On the 1964 Civil Rights Act, which Sowell was not a huge fan of, he points out the steady improvements in the standard of living of blacks as well as their increased success at securing higher-level employment throughout the 1940s and ‘50s. In the 1960s, however, after passage of the bill, improvements slowed with new trends of increased crime, unemployment, and unwed motherhood taking over (p. 44).

In his younger years, Sowell’s research convinced him that minimum wage laws increased unemployment, especially among poor blacks. In a letter to a black mayor in Alabama who wanted to relax the wage laws, Sowell of course praised the mayor but went on to emphasize how necessary it is for young blacks to obtain work experience, no matter how “menial” it may be. “They need the work experience even more than they need the money,” he writes. Work experience of any kind teaches young people the meaning and value of work.

“In my research on racial and ethnic groups around the world,” says Sowell, “I discovered again and again that groups who are hung up over ‘menial’ work get overtaken and left behind by groups who consider a job a job” (pp. 204-205).

And as for “preferential treatment”—his preferred term instead of “affirmative action”—his letter from 1972 to the economics department chairman at Swarthmore College may sum up his attitude. The letter to Sowell said the college is “actively looking for a black economist.” Sowell’s reply: “Many a self-respecting black scholar would never accept an offer like this. . . . You and I know that many of these special recruiting efforts are not aimed at helping black faculty members or black or white students, but rather at hanging on to the school’s federal money.”

The result of “quotas” and “affirmative action,” says Sowell in his editorial transition, is “the ‘new racism’—that is, more racial polarization than had existed on those same campuses decades earlier" (pp. 97-99).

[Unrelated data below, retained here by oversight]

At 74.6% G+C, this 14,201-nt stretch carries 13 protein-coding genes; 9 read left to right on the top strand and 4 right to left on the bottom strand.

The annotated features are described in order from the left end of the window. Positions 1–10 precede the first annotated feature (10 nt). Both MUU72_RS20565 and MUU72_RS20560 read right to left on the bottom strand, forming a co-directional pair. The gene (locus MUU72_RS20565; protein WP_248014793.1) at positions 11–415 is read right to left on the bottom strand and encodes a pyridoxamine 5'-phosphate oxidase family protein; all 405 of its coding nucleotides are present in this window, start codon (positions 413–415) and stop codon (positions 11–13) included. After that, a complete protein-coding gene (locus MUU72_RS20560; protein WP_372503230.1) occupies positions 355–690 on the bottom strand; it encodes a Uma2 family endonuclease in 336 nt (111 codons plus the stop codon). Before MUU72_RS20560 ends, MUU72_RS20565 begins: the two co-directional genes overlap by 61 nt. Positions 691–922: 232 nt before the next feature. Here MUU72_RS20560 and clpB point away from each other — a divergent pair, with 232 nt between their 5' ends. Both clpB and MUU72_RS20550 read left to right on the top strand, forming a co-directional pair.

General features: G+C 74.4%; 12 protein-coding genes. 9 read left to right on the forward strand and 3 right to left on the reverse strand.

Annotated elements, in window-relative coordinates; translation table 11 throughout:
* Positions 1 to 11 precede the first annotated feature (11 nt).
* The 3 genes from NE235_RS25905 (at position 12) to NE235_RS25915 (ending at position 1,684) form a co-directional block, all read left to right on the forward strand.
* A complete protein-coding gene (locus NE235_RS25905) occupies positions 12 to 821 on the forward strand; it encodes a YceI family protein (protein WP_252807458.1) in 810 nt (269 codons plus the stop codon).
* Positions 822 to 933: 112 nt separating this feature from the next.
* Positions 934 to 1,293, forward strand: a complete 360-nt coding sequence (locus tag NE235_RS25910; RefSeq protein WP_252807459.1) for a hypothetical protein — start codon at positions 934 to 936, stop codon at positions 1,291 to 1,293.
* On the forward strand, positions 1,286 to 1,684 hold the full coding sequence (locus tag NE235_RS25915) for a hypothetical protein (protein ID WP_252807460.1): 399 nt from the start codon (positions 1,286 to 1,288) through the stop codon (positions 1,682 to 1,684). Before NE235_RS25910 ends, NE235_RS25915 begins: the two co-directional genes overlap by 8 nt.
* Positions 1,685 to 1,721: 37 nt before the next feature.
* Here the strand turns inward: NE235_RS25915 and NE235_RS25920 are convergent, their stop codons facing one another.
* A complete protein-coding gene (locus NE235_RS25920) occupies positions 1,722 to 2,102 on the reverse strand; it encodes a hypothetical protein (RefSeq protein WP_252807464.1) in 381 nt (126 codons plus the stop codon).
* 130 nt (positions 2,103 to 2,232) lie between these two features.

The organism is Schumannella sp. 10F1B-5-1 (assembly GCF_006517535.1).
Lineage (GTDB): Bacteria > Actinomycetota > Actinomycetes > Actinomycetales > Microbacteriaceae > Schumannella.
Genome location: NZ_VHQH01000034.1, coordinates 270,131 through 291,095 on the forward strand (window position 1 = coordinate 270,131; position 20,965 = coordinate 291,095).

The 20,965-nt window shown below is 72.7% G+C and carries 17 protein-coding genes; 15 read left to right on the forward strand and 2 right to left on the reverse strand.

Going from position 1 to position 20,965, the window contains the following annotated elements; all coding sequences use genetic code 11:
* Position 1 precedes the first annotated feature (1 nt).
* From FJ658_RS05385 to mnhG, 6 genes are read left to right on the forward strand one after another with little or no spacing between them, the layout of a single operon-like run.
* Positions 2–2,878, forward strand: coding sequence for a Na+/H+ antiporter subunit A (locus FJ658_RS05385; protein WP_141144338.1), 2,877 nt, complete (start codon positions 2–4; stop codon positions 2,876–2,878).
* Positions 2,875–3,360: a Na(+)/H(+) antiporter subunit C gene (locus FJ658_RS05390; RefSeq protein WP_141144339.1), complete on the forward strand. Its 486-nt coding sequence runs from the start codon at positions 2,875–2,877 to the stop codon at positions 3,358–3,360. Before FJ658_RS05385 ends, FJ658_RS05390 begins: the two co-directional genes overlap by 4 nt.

Numerous letters are to his longtime friends economist Walter Williams and Supreme Court Justice Clarence Thomas. In a 1991 letter to Williams, about the contentious nomination hearings of Thomas, Sowell writes, “Clarence is still young enough to be shocked at being knifed in the back by someone he went out of his way to help . . . My theory is that Clarence’s problem arose precisely because he did not sexually harass Anita Hill. . . . As for Clarence, he has done himself proud in the way he has handled this thing (pp. 232-33).” [That is, his righteous moral indignation at the falsehoods hurled at him, falsehoods not unlike those slung at a recent Supreme Court nominee who also dared to defend himself with equally righteous moral indignation.]

In an editorial comment, Sowell tells this anecdote about Clarence Thomas’s “human touch” and “respect for other people” (something the press did not grant him). When Thomas in 1982 became chairman of the Equal Employment Opportunity Commission, he was entitled to a chauffeur, an elderly man referred to by everyone at the time by his first name. Thomas immediately addressed him “Mr. Randall,” with the staffers subsequently following suit. Writes Sowell, “When riding in the car with the two of them, I was struck by their considerate politeness toward each other.” It was difficult to tell “who was the chauffeur and who was the head of the agency” (p. 234).

In response to a 1981 letter inviting Sowell to write a bi-weekly column in the Washington Post, he submitted two on a topic he said “needs to be confronted clearly.” After their publication, the columns “sparked the bitterest attacks” on him “before or since.” The columns are reprinted following the invitation letter.

“Blacker Than Thou” and “Blacker Than Thou (II)” are the columns. The bitter attacks stem from his revealing “the dirty little secret of internal color discrimination among blacks in a white newspaper.” The discrimination derives from the differences—physical, cultural, and educational—between lighter skinned blacks and the darker ones. In the days of slavery, the lighter skinned tended to be slaves who were freed or who worked as house servants. The darker skinned blacks were field slaves.

Over the last century and a half the lighter skinned and their descendants were more privileged than the darker ones, absorbing the dominant culture and attending school, including college. Many subsequently adopted “holier than thou” condescension toward their darker brothers. Not coincidentally, the lighter skinned blacks have tended to become “the militant black leader[s] not only distant from but snobbish toward the people in whose name [they speak].”

Sowell does not hesitate to name names. Patricia Roberts Harris, cabinet secretary in Jimmy Carter’s administration, is quoted as saying that people like Walter Williams and Thomas Sowell “don’t know what poverty is.” Harris and Sowell attended Howard University at the same time, but, as Sowell says, “under entirely different conditions.” Sowell worked full time and attended school at night. Harris, on the other hand, attended school full time, was a “campus social leader,” and also a member of “an ‘exclusive’ sorority” (pp. 166-76).